« AnteriorContinuar »
Bread, different sorts of, used by the Athe-
nians and other Greeks, 246-248.
Brewster (Rev. John), Sketch of the Histo-
ry of Churches, 549.
Bellamy (John), New Translation of the
Bible, Part 11. 287-additional proofs of
his unfitness for the work, ib. 238—refu-
tation of his assertion, that Jerome made
his Latin translation from the Greek and
not from the Hebrew, 292, 293-and that
all modern European translations have
been made from the Septuagint and Vul-
gate, 294-298-his slander of the English
Universities disproved, 299, 300-and also
his assertion that there was not a single
critical Hebrew scholar among the trans-
lators of the authorized version, 301-his plagiarism, 321.
304-specimens of his blunders, 307-317
-his other incompetency for the task he Caloyers or Greek monks of Salympria, ac-
has undertaken, 324, 325.
count of, 343, 344-and of Mount Athos,
Belly and the Members, fable of, versified,
Belzoni (M.), assassination of, attempted by
two renegade Frenchmen at Thebes, 94
-discovers the ruins of Bernice, 95.
Bible, authorized translation of, tracts in
vindication of, 287—when any translation
may be said to be made from the original,
291, 292-notice of English translations
of it, antecedent to the present authorized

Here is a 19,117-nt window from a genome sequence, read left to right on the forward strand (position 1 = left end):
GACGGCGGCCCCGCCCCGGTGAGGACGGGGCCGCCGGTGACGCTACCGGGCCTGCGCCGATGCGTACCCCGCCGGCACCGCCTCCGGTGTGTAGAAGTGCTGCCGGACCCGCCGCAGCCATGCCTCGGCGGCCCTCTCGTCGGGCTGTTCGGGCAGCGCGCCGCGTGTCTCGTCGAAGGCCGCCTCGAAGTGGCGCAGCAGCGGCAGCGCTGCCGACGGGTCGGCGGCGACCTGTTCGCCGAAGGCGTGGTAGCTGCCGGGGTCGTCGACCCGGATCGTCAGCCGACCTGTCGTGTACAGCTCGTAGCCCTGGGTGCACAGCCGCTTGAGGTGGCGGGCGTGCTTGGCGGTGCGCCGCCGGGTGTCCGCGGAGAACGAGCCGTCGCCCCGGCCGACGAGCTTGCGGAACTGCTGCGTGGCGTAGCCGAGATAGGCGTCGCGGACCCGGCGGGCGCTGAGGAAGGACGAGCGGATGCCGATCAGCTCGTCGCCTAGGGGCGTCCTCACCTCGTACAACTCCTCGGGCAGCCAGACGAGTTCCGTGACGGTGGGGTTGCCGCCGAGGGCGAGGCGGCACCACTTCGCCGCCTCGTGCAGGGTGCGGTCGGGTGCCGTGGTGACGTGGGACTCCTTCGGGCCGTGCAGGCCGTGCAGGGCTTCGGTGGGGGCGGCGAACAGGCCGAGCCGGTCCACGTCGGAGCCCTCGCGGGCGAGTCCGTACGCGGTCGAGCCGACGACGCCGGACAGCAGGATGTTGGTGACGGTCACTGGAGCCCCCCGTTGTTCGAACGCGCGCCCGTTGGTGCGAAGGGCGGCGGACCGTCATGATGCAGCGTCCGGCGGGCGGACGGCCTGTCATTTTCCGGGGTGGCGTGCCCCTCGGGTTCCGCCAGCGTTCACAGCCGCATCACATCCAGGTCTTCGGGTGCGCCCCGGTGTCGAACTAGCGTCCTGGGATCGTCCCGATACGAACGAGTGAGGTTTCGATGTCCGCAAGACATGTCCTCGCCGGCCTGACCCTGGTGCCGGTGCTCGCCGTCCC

version, 295-298-notices of the transla-
tors, 301-303-and of the instructions
given to them, 305, 306.
Bishop's Bible, notice of, 297, 298,
Blackader (Colonel), remark of, on the
English army, under the Duke of Marl-
borough, 22, 23-his reflections on the
battles of Schellenberg, 25—of Blenheim,
27, and note-of Ramilies, 40-of Oude
nard, 53 of Maplaquet, 60.
Blenheim, (battle of), 28.
Blow-pipe, structure of, 467-account of its
application to fusion. 468–471—analogy
in its operations to the nature of volca
noes. 470, 471.
Bosset (Lieut. Col.), Proceedings at Parga,
111-his mistakes corrected, 115-his
misconduct as Governor of Parga, 129,130.
Bourbons, policy of, considered, since the re
turn of Louis XVIII., 196.
Bowles (Rev. W. L.), on the invariable
Principles of Poetry, 400-strictures on
his hostility to Pope, 407, 408-on his de-
finition of poetical execution, 409-and
on his observations on the poetic charac-
ter of Pope, 409, 410-Mr. Bowles's In-
variable Principles of Poetry examined,
410, 411-vindication of the poet's private
character against his aspersions, 412, 413
-particularly respecting Pope's quarrel
with Lady Mary Wortley Montague, 414
-418-and with Addison, 419-421-bis
unjust charge against Pope for censuring
Rowe, 421, 422.
Burgess (Sir James), Reasons in favour of a
New Translation of the Bible, 287-his
abuse of the Quarterly Review, 289-
specimens of his ignorance and unfairness,
289-291-refutation of his assertion that
Jerome executed his Latin version of the
Old Testament from the Greek and not
from the Hebrew, 293, 294-wilful blun-
der respecting the authorised translators
of the Bible, 303 note, 305, 306, 307—ex-
amination of his misrepresentations con-
cerning the Quarterly Review, 318-324
Canada, advantages of, for emigration, over
the United States of North America, 374,
375, 376-advice to persons emigrating
thither, 377-importance of gypsum as a
manure there, 378, 379-observations on
the deeded lands, granted by government,
381-notice of the settlement of Perth,
382-state of the church in Upper Cana-